Today's Market Update

 @ibtimes
on January 19 2010 7:22 PM

Euro managed to stop the bleeding in NY trading and the session was more about consolidation than anything. The pair basically held a 1.4310 to 1.4250 zone but the close near the 200 dma (1.4281) is an ominous sign. The big level in the short-term looks to be 1.4250 now as a large amount of stop loss orders have been building in that zone. We would not be surprised if this area also had some optionality to it †in other words, traders defending against this level rendering some no-touch options worthless.

One of the currencies to watch was undoubtedly the Australian dollar. The early NY dip in AUD/USD into the critical 0.9175 area was seen as a steal to those who believe this pair is heading for parity on the back of extremely robust economic fundamentals and looming higher rates down under. There now seems to be some short-term profit-taking in the 0.9240/60 zone.

In terms of economic data, there was more bad news on the US housing front as the NAHB (homebuilder) index sank to 15 in January from 16 the prior month. The details of the report were also ominous as the prospective buyer traffic component slipped to the lowest level since the equity markets were plumbing the depths back in March of last year. The feeling is that weakness in the housing market is still somewhat baked in the cake and thus traders decided to readily ignore this piece of news.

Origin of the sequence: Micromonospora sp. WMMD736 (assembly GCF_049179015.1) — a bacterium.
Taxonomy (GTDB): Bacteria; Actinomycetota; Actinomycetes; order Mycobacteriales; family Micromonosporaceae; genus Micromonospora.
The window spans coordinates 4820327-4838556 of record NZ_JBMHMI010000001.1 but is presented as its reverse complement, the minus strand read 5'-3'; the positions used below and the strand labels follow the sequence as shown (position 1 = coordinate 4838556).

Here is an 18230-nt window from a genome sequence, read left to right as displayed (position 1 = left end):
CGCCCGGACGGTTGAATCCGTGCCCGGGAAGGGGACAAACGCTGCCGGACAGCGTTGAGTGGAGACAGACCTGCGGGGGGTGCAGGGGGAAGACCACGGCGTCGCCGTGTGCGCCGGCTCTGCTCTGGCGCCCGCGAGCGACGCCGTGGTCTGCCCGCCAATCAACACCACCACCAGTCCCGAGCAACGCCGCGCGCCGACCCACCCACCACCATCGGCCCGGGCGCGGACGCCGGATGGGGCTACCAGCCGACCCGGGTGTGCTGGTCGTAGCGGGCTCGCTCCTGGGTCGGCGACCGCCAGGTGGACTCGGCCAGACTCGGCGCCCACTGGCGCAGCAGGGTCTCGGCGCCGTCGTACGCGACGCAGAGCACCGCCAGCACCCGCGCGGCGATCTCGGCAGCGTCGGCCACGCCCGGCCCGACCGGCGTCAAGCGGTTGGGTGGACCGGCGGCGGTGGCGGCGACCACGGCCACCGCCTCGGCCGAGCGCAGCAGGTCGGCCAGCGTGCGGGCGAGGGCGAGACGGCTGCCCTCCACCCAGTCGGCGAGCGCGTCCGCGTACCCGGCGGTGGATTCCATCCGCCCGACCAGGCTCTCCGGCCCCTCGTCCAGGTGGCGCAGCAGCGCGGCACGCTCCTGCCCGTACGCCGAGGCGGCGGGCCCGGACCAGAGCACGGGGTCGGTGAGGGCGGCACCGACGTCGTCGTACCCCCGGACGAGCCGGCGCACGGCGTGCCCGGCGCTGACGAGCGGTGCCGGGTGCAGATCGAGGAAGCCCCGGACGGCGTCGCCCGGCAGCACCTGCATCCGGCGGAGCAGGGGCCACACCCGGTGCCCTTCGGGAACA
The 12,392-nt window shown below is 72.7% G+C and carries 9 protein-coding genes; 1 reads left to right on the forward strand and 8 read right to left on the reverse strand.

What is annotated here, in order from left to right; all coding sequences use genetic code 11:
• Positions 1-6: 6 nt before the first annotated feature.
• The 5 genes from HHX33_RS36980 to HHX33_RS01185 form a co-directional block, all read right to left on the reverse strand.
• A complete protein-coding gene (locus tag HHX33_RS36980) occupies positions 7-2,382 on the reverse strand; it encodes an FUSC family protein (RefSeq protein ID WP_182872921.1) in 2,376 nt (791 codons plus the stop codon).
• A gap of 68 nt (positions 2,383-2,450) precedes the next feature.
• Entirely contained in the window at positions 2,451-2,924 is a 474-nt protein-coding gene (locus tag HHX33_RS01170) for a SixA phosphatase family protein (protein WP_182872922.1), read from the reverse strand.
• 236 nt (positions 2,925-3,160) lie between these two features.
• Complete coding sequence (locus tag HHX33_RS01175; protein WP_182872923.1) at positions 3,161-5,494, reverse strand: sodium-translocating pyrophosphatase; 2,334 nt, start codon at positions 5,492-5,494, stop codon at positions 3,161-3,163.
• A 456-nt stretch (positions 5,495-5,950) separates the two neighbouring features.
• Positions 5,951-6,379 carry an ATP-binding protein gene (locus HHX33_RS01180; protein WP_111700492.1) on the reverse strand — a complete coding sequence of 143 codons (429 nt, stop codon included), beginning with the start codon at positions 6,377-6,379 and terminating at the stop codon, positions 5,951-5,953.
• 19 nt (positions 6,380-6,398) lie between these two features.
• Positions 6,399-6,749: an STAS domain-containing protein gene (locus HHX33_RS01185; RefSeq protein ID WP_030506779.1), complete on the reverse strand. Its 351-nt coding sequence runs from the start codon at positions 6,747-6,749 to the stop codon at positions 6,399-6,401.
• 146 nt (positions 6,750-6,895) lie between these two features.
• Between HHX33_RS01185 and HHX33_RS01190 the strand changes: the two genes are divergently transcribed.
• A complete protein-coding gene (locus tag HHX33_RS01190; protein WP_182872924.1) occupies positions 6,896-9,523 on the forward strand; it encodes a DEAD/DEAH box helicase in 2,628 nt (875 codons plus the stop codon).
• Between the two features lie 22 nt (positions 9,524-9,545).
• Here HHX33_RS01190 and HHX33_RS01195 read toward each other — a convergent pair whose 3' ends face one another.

Most traders will be glued to their favorite news stations up until the 815 pm ET hour when polls close in Massachusetts. Some unofficial exit polls show the Republican Scott Brown with a 10% lead for the so-called Class 1 Senate Seat formerly occupied by Ted Kennedy. Meanwhile, the market created for predicting such outcomes has Brown priced at a more than 80% chance of victory. One major market pundit put it very well when he noted that while specifically a Republican victory in and of itself is not a direct positive for the market, the fact that this would likely derail many of the administration's aspirations and create at least some form of gridlock (health care specifically) is a positive for risk. The stock market's track record shows that investors prefer when the government has little power to make major changes and this is not surprising given that expectations are such a large component of prices. We would think a Brown victory in MA has the potential to send risky assets higher and in the currency space, this means better bid (higher) yen crosses.

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